Most modern have adopted the welfare economic model that provide free medical facilities, education, and other social security measures. The allocation towards secondary schools free tuition has risen to KES 28.2 Billion indicating a 33% increase, that of Free Primary Education (FPE) to KES 13.5 Billion also representing an increase of 33%. KES 2.3 Billion has been allocated towards school feeding program and KES 400 Million to supply sanitary towels. Moreover, KES 0.7 Billion was allocated towards the provision of basic healthcare, KES 4.0 Billion for free accessibility to maternal healthcare. The government realizes that economic transformation yields welfare losses for other categories of people, especially the vulnerable groups. For this reason, KES 7.2 Billion was allocated to vulnerable children and orphans, KES 4.9 Billion for the elderly, KES 0.8 Billion for the disabled (extreme), KES 0.3 Billion for people with disabilities under cash transfer programs.
             
 Population growth prompts migration of people to urban centers in search of employment
opportunities. Existing cities thus expand as new ones come up. This requires huge public spending in provision of civic amenities like street lighting, water, roads, sewerage, houses, zoos, parks, schools, transport etc.  Civic administration expenditure also rises.KES 41  Billion was set aside to complete on-going roads throughout the country, KES 22.4 Billion to maintain existing roads, KES 42.3 Billion to construct roads, KES 1.0 Billion to decongest Nairobi’s road junctions. KES 10 Billion was allocated to construct other roads through Annuity Financing Approach. Youth Enterprise Fund was allocated KES 300 Million, KES 200 allocated to Uwezo Fund, and KES 200 Million for Women Enterprise Fund. KES 8.1 Billion was allocated to National Youth Service (NYS) to recruit and train 21, 870 youths.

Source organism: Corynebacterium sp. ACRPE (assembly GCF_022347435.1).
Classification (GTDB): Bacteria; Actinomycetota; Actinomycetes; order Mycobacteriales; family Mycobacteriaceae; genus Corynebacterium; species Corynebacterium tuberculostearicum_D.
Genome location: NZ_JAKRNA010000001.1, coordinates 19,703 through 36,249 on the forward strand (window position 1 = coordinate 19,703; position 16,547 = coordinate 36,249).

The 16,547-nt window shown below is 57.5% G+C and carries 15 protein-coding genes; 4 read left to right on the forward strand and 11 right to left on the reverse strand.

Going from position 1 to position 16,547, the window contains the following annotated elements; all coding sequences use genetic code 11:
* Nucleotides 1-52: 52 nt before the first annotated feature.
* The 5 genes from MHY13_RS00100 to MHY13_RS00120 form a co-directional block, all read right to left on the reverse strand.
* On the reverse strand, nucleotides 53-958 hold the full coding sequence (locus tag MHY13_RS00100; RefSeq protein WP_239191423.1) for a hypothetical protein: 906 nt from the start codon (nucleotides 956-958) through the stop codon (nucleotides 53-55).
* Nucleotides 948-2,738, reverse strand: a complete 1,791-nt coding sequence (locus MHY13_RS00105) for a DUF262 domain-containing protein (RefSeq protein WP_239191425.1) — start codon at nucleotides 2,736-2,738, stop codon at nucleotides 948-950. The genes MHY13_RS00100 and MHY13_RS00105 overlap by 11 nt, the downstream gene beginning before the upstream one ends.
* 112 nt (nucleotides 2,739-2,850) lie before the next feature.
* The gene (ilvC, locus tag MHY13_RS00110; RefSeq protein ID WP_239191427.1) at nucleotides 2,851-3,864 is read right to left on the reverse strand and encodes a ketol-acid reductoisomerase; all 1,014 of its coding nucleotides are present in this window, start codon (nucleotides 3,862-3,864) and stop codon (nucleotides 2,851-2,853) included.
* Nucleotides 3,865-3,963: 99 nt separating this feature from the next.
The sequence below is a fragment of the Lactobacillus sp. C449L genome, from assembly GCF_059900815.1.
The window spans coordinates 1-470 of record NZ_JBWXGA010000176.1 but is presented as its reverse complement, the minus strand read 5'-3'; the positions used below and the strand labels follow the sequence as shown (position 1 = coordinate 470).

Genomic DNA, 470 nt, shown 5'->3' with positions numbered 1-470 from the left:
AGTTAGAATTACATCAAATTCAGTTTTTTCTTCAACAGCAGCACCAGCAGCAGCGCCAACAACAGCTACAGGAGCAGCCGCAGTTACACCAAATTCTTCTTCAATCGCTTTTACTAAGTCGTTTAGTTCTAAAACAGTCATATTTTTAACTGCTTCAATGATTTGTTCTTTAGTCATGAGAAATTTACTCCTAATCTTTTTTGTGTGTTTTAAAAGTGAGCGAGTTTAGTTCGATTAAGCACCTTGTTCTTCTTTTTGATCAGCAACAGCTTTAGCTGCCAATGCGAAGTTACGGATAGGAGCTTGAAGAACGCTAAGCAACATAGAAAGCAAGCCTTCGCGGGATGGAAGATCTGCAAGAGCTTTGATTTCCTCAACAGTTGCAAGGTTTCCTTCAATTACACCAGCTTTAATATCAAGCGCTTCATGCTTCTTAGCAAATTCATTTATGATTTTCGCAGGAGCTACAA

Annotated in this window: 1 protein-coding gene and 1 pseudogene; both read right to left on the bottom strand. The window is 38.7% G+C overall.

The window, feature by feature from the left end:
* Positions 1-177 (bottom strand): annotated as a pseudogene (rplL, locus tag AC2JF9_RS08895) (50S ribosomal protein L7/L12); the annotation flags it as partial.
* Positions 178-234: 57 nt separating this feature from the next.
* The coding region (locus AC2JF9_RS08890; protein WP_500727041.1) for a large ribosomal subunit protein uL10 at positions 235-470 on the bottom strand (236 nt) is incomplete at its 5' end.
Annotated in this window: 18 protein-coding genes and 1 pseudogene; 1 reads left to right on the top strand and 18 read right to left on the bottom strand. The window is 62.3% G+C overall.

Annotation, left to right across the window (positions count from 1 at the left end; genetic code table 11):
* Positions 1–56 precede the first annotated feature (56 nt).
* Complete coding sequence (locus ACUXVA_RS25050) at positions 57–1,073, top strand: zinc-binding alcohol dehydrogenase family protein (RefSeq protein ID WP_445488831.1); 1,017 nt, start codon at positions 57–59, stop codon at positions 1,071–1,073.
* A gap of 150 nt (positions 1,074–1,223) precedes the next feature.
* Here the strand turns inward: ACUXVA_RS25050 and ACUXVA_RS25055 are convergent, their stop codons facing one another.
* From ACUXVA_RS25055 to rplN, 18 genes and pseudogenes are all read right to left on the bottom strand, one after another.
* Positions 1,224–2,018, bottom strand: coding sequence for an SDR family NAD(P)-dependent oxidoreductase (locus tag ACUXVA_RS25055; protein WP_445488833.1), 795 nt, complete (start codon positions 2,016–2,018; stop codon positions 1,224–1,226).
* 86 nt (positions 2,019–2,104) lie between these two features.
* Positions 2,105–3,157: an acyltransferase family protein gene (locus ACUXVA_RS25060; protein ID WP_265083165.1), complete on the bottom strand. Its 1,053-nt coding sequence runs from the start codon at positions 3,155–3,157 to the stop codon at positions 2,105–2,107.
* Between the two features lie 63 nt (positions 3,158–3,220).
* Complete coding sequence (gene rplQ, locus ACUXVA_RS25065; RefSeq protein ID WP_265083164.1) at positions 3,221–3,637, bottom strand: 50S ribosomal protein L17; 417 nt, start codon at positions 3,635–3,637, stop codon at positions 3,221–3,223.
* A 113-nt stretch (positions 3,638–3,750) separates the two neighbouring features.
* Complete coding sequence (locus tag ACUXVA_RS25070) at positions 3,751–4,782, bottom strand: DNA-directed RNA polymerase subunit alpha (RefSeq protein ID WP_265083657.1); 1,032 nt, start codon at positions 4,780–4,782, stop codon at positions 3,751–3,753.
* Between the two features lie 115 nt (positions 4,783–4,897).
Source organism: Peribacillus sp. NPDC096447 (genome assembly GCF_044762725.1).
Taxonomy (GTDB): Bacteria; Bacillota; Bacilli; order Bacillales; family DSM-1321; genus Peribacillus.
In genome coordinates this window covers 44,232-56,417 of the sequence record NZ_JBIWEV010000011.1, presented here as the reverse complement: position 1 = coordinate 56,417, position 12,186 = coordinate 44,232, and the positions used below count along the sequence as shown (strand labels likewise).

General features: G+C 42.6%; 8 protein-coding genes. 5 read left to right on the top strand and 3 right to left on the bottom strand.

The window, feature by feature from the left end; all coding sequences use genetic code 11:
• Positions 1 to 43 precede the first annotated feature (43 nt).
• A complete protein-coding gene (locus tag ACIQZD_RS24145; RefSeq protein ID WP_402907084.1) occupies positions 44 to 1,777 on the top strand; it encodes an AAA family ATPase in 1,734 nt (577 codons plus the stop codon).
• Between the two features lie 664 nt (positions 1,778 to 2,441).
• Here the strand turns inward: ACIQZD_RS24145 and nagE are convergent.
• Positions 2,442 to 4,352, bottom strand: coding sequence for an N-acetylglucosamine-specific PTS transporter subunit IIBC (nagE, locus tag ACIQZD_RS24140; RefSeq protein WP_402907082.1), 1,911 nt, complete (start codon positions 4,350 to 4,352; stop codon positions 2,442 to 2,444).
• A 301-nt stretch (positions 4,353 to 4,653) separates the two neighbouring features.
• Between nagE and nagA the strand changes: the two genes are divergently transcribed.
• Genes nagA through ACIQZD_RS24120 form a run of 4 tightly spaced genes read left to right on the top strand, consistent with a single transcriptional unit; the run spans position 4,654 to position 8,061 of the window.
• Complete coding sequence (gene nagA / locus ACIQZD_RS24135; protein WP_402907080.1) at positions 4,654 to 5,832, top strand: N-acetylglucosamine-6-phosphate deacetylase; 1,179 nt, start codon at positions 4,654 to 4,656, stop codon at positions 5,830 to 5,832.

In modern day, prices tend to increase with rise in economic growth rate. As a result, government expenditure on public goods and services rise. The cost of living consequently increases government expenditure through higher salaries. In 2014, the world economy is expected to grow by 3.6% compared to 3% in 2013. The economic growth rate was 4.7% in 2013 despite it being an election year. The peaceful transition yielded investor confidence.

 Governments are usually engaged in economic development programs. They spend huge sums of money on infrastructural facilities as well as research and development. Towards this end, the construction of the Standard Gauge Railway (SGR) from Mombasa-Nairobi has already begun. It is expected to be complete by 2017. KES 22.9 Billion was allocated towards this project. KES 1.65 Billion were allocated towards the expansion of Isiolo and Kisumu Airports and construction of three new airports in Suneka, Malindi, and Mandera.

 States borrow both externally and internally to meet their ever-increasing public spending. This raises public expenditure due to loans repayment. However, fiscal discipline has culminated to improved domestic and external debt position.

Lastly, Kenya is a democratic country. Democracy is very expansive as it roots for majority having their way and the minority having its say. Again, World Bank reports indicate that widespread corruption in democracies raise public expenditure manifold. However, the government is planning to roll out an e-Procurement system. In an attempt to address corruption, the government plans to implement the Digital Government Payment Gateway that will link Government service delivery and payments.